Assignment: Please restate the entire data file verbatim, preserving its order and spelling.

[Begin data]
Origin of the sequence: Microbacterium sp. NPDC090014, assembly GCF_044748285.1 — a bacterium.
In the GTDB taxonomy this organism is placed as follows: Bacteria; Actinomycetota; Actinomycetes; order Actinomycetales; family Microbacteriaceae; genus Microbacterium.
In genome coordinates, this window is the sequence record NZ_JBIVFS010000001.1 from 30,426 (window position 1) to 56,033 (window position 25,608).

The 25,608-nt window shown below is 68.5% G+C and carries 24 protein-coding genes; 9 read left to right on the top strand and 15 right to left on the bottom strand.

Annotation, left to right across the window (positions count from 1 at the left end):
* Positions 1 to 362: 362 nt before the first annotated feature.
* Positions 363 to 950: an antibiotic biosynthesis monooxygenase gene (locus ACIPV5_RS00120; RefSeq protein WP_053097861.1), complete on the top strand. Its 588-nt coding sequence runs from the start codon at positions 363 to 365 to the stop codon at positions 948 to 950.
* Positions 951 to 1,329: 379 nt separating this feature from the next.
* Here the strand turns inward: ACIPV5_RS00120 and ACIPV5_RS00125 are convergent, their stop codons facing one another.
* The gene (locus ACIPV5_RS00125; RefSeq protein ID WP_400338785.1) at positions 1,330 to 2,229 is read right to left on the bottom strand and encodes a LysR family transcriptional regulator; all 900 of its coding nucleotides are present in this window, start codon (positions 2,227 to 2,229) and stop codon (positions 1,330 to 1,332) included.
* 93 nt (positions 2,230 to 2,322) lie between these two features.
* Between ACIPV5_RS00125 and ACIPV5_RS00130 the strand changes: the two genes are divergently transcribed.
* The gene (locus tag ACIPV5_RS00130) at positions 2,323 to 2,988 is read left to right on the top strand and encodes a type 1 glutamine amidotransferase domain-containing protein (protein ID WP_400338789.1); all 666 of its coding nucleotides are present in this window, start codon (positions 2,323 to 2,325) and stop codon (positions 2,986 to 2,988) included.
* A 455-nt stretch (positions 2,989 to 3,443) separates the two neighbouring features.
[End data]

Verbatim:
Origin of the sequence: Microbacterium sp. NPDC090014, assembly GCF_044748285.1 — a bacterium.
In the GTDB taxonomy this organism is placed as follows: Bacteria; Actinomycetota; Actinomycetes; order Actinomycetales; family Microbacteriaceae; genus Microbacterium.
In genome coordinates, this window is the sequence record NZ_JBIVFS010000001.1 from 30,426 (window position 1) to 56,033 (window position 25,608).

The 25,608-nt window shown below is 68.5% G+C and carries 24 protein-coding genes; 9 read left to right on the top strand and 15 right to left on the bottom strand.

Annotation, left to right across the window (positions count from 1 at the left end):
* Positions 1 to 362: 362 nt before the first annotated feature.
* Positions 363 to 950: an antibiotic biosynthesis monooxygenase gene (locus ACIPV5_RS00120; RefSeq protein WP_053097861.1), complete on the top strand. Its 588-nt coding sequence runs from the start codon at positions 363 to 365 to the stop codon at positions 948 to 950.
* Positions 951 to 1,329: 379 nt separating this feature from the next.
* Here the strand turns inward: ACIPV5_RS00120 and ACIPV5_RS00125 are convergent, their stop codons facing one another.
* The gene (locus ACIPV5_RS00125; RefSeq protein ID WP_400338785.1) at positions 1,330 to 2,229 is read right to left on the bottom strand and encodes a LysR family transcriptional regulator; all 900 of its coding nucleotides are present in this window, start codon (positions 2,227 to 2,229) and stop codon (positions 1,330 to 1,332) included.
* 93 nt (positions 2,230 to 2,322) lie between these two features.
* Between ACIPV5_RS00125 and ACIPV5_RS00130 the strand changes: the two genes are divergently transcribed.
* The gene (locus tag ACIPV5_RS00130) at positions 2,323 to 2,988 is read left to right on the top strand and encodes a type 1 glutamine amidotransferase domain-containing protein (protein ID WP_400338789.1); all 666 of its coding nucleotides are present in this window, start codon (positions 2,323 to 2,325) and stop codon (positions 2,986 to 2,988) included.
* A 455-nt stretch (positions 2,989 to 3,443) separates the two neighbouring features.